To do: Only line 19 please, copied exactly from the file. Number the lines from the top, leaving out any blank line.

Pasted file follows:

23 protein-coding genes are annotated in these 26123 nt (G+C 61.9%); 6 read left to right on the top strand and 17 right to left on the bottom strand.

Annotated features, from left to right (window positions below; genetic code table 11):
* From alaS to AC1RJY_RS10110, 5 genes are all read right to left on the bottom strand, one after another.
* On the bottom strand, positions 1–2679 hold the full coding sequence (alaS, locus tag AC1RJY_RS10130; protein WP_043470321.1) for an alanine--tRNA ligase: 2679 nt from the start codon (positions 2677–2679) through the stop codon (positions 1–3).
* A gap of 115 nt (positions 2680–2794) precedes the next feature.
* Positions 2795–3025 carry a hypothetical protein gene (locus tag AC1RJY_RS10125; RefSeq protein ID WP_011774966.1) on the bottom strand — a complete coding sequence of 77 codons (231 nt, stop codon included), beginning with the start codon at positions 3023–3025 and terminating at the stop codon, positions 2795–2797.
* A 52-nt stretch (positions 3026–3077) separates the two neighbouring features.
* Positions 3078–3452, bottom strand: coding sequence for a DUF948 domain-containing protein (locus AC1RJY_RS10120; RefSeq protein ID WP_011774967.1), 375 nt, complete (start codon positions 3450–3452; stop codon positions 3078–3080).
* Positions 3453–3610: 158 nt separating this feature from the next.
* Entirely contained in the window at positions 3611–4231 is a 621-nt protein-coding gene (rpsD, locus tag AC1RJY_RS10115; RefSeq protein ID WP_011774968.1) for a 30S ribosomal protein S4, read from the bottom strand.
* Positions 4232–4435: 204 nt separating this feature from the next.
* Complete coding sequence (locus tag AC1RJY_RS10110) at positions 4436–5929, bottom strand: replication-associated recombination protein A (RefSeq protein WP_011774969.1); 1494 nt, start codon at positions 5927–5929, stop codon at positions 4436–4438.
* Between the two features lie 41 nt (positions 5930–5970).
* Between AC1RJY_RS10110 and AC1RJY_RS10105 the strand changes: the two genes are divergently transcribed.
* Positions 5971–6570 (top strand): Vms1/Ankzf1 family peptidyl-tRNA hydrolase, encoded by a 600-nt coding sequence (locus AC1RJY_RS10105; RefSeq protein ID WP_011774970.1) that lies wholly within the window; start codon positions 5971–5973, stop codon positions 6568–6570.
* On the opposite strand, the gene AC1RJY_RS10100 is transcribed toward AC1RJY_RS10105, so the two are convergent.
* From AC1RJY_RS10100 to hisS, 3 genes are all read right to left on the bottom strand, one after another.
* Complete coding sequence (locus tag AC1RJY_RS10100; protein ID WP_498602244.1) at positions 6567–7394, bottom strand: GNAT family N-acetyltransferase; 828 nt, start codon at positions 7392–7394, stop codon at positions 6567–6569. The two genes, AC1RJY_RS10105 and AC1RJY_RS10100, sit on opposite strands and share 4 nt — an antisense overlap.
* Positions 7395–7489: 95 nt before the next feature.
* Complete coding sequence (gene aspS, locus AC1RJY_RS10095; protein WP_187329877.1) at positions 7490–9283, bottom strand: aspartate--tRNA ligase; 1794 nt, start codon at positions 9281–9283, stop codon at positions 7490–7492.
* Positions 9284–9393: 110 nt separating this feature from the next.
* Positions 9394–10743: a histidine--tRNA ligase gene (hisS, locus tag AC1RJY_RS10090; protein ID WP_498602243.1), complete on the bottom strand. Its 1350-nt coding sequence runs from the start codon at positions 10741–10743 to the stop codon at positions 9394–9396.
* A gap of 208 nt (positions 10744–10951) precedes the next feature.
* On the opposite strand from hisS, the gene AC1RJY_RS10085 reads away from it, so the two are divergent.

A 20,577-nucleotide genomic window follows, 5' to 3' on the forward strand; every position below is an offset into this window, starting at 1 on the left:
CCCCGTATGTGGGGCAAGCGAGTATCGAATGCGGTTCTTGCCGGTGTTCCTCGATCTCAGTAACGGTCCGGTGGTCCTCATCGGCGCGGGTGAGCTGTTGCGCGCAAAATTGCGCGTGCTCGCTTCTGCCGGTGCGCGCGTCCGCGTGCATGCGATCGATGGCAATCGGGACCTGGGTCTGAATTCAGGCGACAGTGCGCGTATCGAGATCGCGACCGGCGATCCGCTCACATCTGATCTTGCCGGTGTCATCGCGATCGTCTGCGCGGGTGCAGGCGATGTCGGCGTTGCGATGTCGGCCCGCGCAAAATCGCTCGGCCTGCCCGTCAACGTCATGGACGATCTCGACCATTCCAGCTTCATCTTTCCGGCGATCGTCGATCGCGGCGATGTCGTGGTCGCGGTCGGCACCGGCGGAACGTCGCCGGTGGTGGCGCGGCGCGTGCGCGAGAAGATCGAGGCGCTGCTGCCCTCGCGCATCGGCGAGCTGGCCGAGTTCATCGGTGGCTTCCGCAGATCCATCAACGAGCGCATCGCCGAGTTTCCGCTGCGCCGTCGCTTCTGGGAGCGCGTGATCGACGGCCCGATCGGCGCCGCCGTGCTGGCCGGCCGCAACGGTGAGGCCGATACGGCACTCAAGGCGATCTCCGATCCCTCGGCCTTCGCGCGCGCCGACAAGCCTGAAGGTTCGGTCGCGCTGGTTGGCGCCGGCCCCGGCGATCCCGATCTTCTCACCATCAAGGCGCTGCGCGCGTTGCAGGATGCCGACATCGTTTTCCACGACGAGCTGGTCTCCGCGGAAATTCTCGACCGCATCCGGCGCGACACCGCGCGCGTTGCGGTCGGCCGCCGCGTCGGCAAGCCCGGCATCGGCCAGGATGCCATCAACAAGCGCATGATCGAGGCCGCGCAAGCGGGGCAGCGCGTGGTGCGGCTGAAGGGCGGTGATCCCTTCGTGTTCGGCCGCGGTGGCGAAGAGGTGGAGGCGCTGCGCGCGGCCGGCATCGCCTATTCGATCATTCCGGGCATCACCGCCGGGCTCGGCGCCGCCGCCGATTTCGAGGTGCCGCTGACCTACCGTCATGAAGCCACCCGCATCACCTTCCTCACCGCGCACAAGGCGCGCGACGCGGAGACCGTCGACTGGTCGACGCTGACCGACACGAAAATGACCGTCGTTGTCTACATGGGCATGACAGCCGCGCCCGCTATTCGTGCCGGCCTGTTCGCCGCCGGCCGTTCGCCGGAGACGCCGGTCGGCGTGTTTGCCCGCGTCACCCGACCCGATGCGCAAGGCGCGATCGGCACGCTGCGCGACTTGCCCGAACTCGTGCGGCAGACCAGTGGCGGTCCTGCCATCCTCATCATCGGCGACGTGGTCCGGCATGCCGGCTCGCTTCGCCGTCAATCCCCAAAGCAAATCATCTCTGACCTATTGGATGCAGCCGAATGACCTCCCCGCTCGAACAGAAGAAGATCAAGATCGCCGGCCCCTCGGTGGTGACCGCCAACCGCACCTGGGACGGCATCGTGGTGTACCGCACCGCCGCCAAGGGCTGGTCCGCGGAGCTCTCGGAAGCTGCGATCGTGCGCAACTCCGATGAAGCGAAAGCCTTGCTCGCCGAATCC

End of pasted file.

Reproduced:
* Positions 7395–7489: 95 nt before the next feature.